Friday, July 22nd, 2011
My mint jelly was a success, a work of art. Hence the beautiful water color inspired by the jelly. My first attempt at canning and my first attempt at dry brush painting… in PhotoShop.
My recipe is below.
Prepare your canning jars. I suggest you go to the “Ball” canning site. You’ll find a series of pdf files about canning basics. This is were I started. Also searching YouTube will give you some videos you can follow.
Recipe for Mint Jelly
Strip the leaves from the mint shafts and wash. Chop coarsely and place in a sauce pan. Muddle the mint leaves with a potato masher to release their essence. Pour the boiling water over the leaves and bring back to boil. Remove from the heat, cover and let stand 10-15 minutes. Strain the liquid.
Pour 1 3/4 cups of the mint infused liquid back into the sauce pan. Add the sugar and lemon juice. If you want your jelly to take on the artificial color of store-bought mint jelly, add a couple of drops of green food coloring. Yick.
Bring the heat back up to dissolve the sugar. Bring the mixture to a full boil and then add the pectin quickly and return to full boil. Continue to boil for 1 minute, stirring constantly. Remove from heat and using a spoon, skim off the foam that collects on top.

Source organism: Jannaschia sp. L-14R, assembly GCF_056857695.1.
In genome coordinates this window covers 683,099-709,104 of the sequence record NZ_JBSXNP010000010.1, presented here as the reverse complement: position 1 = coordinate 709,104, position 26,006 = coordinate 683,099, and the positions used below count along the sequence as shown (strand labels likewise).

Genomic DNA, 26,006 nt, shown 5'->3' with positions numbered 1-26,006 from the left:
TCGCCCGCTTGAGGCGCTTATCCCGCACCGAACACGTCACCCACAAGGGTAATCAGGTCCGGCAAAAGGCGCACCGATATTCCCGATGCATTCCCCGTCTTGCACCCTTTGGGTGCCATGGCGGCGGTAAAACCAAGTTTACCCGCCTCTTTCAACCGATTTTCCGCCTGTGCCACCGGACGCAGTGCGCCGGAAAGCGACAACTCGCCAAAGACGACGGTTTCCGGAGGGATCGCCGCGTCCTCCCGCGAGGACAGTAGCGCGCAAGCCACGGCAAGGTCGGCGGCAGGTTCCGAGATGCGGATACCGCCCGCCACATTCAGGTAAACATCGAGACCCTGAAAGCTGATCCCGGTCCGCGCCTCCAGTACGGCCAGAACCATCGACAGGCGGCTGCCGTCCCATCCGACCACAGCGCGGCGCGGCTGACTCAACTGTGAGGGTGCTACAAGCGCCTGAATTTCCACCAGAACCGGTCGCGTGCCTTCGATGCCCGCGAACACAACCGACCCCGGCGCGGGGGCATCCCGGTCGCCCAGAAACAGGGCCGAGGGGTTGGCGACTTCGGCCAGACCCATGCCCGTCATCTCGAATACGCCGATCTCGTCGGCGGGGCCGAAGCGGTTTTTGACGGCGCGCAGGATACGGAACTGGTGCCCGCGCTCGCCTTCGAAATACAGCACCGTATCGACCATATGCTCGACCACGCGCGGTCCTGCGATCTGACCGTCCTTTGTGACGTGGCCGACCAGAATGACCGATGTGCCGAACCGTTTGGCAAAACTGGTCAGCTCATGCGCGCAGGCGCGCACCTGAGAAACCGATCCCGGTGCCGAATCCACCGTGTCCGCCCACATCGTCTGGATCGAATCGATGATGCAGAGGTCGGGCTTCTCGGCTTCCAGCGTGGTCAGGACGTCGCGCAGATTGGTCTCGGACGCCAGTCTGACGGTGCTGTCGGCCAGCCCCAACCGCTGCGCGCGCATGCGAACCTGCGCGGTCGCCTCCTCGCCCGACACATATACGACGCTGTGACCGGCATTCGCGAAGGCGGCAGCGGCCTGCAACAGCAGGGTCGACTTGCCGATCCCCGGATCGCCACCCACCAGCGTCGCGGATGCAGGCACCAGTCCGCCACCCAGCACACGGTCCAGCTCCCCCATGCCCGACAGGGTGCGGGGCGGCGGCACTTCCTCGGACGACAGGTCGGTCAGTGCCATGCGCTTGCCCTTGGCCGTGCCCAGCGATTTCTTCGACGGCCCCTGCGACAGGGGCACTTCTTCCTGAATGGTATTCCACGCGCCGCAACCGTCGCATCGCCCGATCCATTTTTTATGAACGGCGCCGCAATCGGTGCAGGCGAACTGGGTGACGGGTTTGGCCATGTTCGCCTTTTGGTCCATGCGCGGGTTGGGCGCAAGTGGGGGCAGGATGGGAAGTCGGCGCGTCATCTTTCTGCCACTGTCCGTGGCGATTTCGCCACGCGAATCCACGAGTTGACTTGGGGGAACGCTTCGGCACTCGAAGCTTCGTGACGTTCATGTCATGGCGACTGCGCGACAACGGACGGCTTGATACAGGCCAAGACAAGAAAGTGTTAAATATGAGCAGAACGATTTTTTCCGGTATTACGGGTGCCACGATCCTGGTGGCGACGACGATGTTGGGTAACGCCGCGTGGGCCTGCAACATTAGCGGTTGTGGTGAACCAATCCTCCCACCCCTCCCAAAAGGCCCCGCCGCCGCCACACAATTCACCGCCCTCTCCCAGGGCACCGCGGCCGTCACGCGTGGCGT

Ladle mixture into the prepared jars, (four, 4 oz jelly jars or 2 pint size canning jars). Fill to 1/8 or 1/4 inch to the top. Clean off any spilled liquid from the mouth of the jars. Place the two-piece lid onto each jar and twist tight.
Now you’re ready to process the jelly. For more information about this process refer to the Ball site. Basically you now place the jars into a hot water bath. Lower each jar with a jar lifter or on a rack that is lowered into the pot. Water must cover the jar lids at least one inch. Bring water to a gentle boil and “process” for 5 minutes. If your higher than 1,000 feet. Altitude that is, you need to adjust the process time. There’s and Altitude Chart on the Ball site and usually there’s one included with the pectin.
After the jelly has processed remove the jars and let cool at room temperature for 24 hours. It’s a good idea to place the hot jars on a dish towel. Placing them on a cold counter top could cause the jars to crack.
Sealed jars are good for a year kept in a cool dry place. Once you open a jar, keep it in the refrigerator. It should last and stay fresh for a month. Remember there are no preservative in this jelly. It does not have a Twinkie shelf life.
Spread on toast or biscuit with sweet butter or serve with your favorite lamb dish.